Former vs Latter

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Created by: Team English -, Last Updated: April 27, 2024

Former vs Latter

Understanding the correct usage of “former” and “latter” is crucial for clear and effective communication. These terms serve as linguistic signposts, guiding readers through the specifics of a two-part sequence withi9n a sentence. “Former” points us to the first mentioned item, while “latter” directs attention to the second or final item. Their application is not just a matter of choice but of precision, as they help to avoid ambiguity and enhance the clarity of written discourse.

Navigating the use of “former” and “latter” can seem daunting, especially for those encountering these terms for the first time or those unsure of their exact meanings. However, the rules governing their use are surprisingly straightforward, provided one remembers that they are only applicable in contexts involving two items. This article aims to demystify these terms by delving deeper into their meanings, differences, and correct applications, bolstered by practical examples. By mastering the distinctions between “former” and “latter,” readers can elevate their writing, ensuring it is not only grammatically correct but also rich in precision and clarity.

Former and Latter – Meanings

In English, “former” and “latter” are terms often used to refer to time or sequence, but they have distinct meanings and are used in different contexts.

  • Former refers to something that was mentioned first in a sequence of two. It is used to denote the first of two items, people, or situations mentioned in a discussion or text. For example, in the sentence “Alice prefers coffee, while Bob likes tea; the former is more of a morning person,” “former” clearly points to Alice and her preference for coffee, indicating she was mentioned first.
  • Latter, on the other hand, is generally used to indicate a point in time that follows another. Unlike “former,” which is used to reference the first of two mentioned items, “latter” does not specifically compare two items but rather suggests a subsequent time or event. For instance, saying “I will do my homework latter” implies that the action (doing homework) will occur at a future time, following the current moment or after another event.

It’s crucial to note that “latter” does not serve the same comparative function between two elements as “former.” Instead, it’s used to refer to temporal sequences without directly comparing two specific items. Understanding the differences between these terms is key to using them correctly and effectively in written and spoken English, ensuring clear communication of time and sequence.


“Former” and “latter” serve distinct purposes related to sequence and time. “Former” is employed to reference the first of two items or subjects mentioned, helping to specify or clarify when two things are discussed, such as in contrasting preferences or characteristics. On the other hand, “latter” indicates a subsequent time or event, not directly comparing two distinct items but rather suggesting progression or future action. While “former” is used in a comparative context between two mentioned elements, “latter” focuses on the timing of actions or events, making it crucial to understand and apply these terms correctly to ensure clear and precise communication.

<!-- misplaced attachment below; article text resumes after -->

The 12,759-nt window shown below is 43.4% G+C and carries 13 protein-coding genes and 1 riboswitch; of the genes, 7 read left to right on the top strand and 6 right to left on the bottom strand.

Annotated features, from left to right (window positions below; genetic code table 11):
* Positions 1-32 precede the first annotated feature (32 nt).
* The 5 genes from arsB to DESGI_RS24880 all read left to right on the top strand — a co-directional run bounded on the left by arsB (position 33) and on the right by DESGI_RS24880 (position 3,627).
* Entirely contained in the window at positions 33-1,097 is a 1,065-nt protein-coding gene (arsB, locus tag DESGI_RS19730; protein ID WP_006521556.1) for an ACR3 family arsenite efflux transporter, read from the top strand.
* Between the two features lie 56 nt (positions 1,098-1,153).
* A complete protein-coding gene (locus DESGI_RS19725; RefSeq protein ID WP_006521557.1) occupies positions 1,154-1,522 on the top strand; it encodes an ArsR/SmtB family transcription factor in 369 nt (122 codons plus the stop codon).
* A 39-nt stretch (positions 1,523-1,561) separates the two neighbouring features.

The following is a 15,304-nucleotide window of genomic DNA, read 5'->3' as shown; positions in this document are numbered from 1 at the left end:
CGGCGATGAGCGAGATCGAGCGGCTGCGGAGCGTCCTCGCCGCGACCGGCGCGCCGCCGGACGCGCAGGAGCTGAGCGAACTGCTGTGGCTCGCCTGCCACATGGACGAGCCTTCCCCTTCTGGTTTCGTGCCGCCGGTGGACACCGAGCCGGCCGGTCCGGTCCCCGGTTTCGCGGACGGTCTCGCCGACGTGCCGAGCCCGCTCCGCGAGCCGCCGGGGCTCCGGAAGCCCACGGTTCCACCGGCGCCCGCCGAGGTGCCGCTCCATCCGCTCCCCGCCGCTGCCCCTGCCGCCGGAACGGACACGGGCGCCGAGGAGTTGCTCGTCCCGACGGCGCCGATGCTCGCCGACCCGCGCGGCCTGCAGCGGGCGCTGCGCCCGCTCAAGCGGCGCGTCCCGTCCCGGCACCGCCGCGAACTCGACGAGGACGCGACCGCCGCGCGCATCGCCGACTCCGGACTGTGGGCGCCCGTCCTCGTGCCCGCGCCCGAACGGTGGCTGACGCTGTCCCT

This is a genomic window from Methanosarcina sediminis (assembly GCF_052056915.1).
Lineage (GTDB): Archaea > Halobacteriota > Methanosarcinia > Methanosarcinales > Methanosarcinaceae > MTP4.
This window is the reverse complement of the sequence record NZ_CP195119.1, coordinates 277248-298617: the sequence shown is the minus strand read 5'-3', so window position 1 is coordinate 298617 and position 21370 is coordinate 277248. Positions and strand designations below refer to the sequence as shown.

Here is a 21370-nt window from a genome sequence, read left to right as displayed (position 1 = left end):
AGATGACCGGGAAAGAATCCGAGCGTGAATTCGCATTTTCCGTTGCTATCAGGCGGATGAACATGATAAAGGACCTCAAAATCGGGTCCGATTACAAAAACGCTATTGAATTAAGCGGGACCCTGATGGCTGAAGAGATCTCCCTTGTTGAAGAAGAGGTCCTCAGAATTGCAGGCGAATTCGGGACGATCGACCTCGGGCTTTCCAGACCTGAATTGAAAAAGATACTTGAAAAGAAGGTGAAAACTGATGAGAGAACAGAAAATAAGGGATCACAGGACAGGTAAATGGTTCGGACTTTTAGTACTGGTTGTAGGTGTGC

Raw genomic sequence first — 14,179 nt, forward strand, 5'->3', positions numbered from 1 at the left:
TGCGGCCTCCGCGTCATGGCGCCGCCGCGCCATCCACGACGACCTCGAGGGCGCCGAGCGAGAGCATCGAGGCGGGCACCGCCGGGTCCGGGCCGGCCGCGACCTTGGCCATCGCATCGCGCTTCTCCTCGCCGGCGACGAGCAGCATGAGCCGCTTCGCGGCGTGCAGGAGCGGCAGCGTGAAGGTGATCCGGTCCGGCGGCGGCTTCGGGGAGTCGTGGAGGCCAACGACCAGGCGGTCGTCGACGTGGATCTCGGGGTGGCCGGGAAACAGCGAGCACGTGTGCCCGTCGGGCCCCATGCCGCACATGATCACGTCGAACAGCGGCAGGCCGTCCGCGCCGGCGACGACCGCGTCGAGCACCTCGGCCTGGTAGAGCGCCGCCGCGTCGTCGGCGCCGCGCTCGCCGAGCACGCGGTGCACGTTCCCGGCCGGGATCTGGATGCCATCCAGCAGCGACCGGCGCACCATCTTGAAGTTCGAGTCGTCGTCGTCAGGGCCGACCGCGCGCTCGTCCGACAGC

Difference Between Former and Latter

Aspect Former Latter
Definition Refers to the first of two items, people, or situations mentioned. Indicates a subsequent time or event, not directly comparing two items but suggesting progression.
Usage Context Used in comparative discussions between two mentioned items. Used to refer to time, indicating something will happen after a specified point.
Example In “John likes apples, and Mary likes oranges; the former prefers fruit,” “former” refers to John. “I will visit the store latter” means the visit will happen at a future time, after now.
Function Specifies or clarifies in a comparison of two. Indicates progression or future action without direct comparison.
Relation Always relates to two specifically mentioned subjects or objects. Relates to the timing of events or actions, not limited to comparisons.

How to remember the difference between former and latter

To easily remember the difference between “former” and “latter,” think of “former” as referring to the “first” item mentioned out of two, with both starting with the letter “F.” On the other hand, “latter” relates to the “latter” or last item mentioned, with “latter” and “latter” sharing the starting letter “L.” This simple association with their starting letters — “F” for “former” (first) and “L” for “latter” (latter) — can help you quickly recall which is which when distinguishing between two things in a sentence.

When to use Former vs Latter

Usage of Former and Letter

When to Use “Former”

  • Comparing Two Things: Use “former” when you need to refer back to the first of two items, concepts, or individuals mentioned in a sentence or discussion. It specifically points to the initial option or subject in a pair.
  • Clarifying Preferences or Choices: When distinguishing between two options or preferences, “former” is used to indicate the option that was listed or mentioned first. It helps clarify which of the two is being discussed or preferred.
  • Highlighting a Sequence: In texts where two items are introduced sequentially, “former” refers back to the first item. This is useful in academic or analytical writing where clarity between two subjects is crucial.

When to Use “Latter”

  • Indicating Time: Use “latter” when referring to a point in time that follows the present moment or the context currently being discussed. It is not used for comparing two things but for discussing the timing of events or actions.